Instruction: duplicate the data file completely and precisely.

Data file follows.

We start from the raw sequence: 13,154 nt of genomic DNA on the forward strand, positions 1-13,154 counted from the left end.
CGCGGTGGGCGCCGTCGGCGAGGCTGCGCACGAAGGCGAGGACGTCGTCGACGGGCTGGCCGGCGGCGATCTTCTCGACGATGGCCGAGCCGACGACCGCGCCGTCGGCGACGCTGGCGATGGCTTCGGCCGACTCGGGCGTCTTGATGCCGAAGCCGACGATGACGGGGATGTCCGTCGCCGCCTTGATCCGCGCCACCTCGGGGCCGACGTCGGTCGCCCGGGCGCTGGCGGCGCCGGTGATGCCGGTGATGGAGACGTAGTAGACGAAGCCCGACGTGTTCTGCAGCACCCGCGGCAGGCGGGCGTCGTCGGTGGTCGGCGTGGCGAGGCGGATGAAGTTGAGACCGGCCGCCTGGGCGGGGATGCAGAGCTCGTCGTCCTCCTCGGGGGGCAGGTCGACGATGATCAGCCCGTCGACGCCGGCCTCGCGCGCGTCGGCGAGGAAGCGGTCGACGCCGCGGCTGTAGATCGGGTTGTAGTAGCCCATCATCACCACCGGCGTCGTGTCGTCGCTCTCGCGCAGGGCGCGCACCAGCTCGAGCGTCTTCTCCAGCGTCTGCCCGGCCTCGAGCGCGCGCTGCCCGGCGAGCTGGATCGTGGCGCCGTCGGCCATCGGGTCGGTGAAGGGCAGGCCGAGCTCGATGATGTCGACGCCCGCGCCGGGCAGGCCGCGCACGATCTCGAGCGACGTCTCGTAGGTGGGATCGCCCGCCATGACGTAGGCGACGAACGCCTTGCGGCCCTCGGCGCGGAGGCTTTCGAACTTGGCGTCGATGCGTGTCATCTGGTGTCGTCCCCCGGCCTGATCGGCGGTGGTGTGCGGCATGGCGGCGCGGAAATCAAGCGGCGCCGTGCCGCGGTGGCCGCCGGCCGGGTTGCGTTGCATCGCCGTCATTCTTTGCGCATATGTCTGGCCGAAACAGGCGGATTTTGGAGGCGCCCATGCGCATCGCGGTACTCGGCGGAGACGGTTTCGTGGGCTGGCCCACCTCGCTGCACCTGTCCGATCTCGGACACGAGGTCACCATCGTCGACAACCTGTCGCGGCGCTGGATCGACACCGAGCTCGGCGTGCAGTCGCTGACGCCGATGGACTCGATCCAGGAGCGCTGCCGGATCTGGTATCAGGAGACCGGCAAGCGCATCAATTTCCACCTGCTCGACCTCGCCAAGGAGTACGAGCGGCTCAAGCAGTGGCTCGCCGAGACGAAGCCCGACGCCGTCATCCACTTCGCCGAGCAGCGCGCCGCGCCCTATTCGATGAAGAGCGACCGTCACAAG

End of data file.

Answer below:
We start from the raw sequence: 13,154 nt of genomic DNA on the forward strand, positions 1-13,154 counted from the left end.
CGCGGTGGGCGCCGTCGGCGAGGCTGCGCACGAAGGCGAGGACGTCGTCGACGGGCTGGCCGGCGGCGATCTTCTCGACGATGGCCGAGCCGACGACCGCGCCGTCGGCGACGCTGGCGATGGCTTCGGCCGACTCGGGCGTCTTGATGCCGAAGCCGACGATGACGGGGATGTCCGTCGCCGCCTTGATCCGCGCCACCTCGGGGCCGACGTCGGTCGCCCGGGCGCTGGCGGCGCCGGTGATGCCGGTGATGGAGACGTAGTAGACGAAGCCCGACGTGTTCTGCAGCACCCGCGGCAGGCGGGCGTCGTCGGTGGTCGGCGTGGCGAGGCGGATGAAGTTGAGACCGGCCGCCTGGGCGGGGATGCAGAGCTCGTCGTCCTCCTCGGGGGGCAGGTCGACGATGATCAGCCCGTCGACGCCGGCCTCGCGCGCGTCGGCGAGGAAGCGGTCGACGCCGCGGCTGTAGATCGGGTTGTAGTAGCCCATCATCACCACCGGCGTCGTGTCGTCGCTCTCGCGCAGGGCGCGCACCAGCTCGAGCGTCTTCTCCAGCGTCTGCCCGGCCTCGAGCGCGCGCTGCCCGGCGAGCTGGATCGTGGCGCCGTCGGCCATCGGGTCGGTGAAGGGCAGGCCGAGCTCGATGATGTCGACGCCCGCGCCGGGCAGGCCGCGCACGATCTCGAGCGACGTCTCGTAGGTGGGATCGCCCGCCATGACGTAGGCGACGAACGCCTTGCGGCCCTCGGCGCGGAGGCTTTCGAACTTGGCGTCGATGCGTGTCATCTGGTGTCGTCCCCCGGCCTGATCGGCGGTGGTGTGCGGCATGGCGGCGCGGAAATCAAGCGGCGCCGTGCCGCGGTGGCCGCCGGCCGGGTTGCGTTGCATCGCCGTCATTCTTTGCGCATATGTCTGGCCGAAACAGGCGGATTTTGGAGGCGCCCATGCGCATCGCGGTACTCGGCGGAGACGGTTTCGTGGGCTGGCCCACCTCGCTGCACCTGTCCGATCTCGGACACGAGGTCACCATCGTCGACAACCTGTCGCGGCGCTGGATCGACACCGAGCTCGGCGTGCAGTCGCTGACGCCGATGGACTCGATCCAGGAGCGCTGCCGGATCTGGTATCAGGAGACCGGCAAGCGCATCAATTTCCACCTGCTCGACCTCGCCAAGGAGTACGAGCGGCTCAAGCAGTGGCTCGCCGAGACGAAGCCCGACGCCGTCATCCACTTCGCCGAGCAGCGCGCCGCGCCCTATTCGATGAAGAGCGACCGTCACAAG